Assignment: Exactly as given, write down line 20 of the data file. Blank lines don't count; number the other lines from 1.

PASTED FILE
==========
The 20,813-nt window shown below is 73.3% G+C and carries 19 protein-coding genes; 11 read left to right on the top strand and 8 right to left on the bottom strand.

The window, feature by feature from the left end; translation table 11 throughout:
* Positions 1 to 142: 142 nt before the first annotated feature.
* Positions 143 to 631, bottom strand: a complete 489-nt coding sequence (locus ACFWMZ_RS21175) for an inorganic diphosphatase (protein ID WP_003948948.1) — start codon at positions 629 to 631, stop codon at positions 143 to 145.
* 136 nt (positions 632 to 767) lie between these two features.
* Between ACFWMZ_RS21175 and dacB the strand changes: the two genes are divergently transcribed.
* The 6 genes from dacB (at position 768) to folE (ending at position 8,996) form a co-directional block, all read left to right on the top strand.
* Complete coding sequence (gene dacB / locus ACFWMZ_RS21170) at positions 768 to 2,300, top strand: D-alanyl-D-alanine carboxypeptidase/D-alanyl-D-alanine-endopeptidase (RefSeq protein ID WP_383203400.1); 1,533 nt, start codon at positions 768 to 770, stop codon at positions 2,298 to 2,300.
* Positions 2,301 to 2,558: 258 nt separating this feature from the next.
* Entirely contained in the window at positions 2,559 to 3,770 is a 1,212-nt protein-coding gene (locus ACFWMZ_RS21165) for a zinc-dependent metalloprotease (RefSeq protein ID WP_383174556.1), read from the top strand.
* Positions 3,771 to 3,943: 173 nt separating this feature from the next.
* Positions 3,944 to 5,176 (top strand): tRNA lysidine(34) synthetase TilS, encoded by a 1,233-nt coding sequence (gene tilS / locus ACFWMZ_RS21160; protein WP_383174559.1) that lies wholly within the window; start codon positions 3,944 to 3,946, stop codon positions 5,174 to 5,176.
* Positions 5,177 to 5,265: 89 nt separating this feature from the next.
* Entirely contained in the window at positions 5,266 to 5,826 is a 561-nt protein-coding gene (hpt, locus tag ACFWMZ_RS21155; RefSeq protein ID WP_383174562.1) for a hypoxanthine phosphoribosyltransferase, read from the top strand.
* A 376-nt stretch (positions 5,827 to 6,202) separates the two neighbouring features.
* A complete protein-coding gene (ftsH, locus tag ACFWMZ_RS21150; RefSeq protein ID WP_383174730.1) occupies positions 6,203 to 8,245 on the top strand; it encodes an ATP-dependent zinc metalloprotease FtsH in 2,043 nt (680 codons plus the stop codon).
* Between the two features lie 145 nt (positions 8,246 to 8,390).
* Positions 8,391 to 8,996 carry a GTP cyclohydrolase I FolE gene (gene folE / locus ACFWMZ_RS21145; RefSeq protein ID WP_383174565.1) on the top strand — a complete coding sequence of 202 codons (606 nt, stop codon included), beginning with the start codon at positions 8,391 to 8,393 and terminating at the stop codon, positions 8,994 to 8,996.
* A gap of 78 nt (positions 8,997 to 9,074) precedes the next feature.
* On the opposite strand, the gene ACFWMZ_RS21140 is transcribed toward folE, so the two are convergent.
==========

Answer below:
* On the opposite strand, the gene ACFWMZ_RS21140 is transcribed toward folE, so the two are convergent.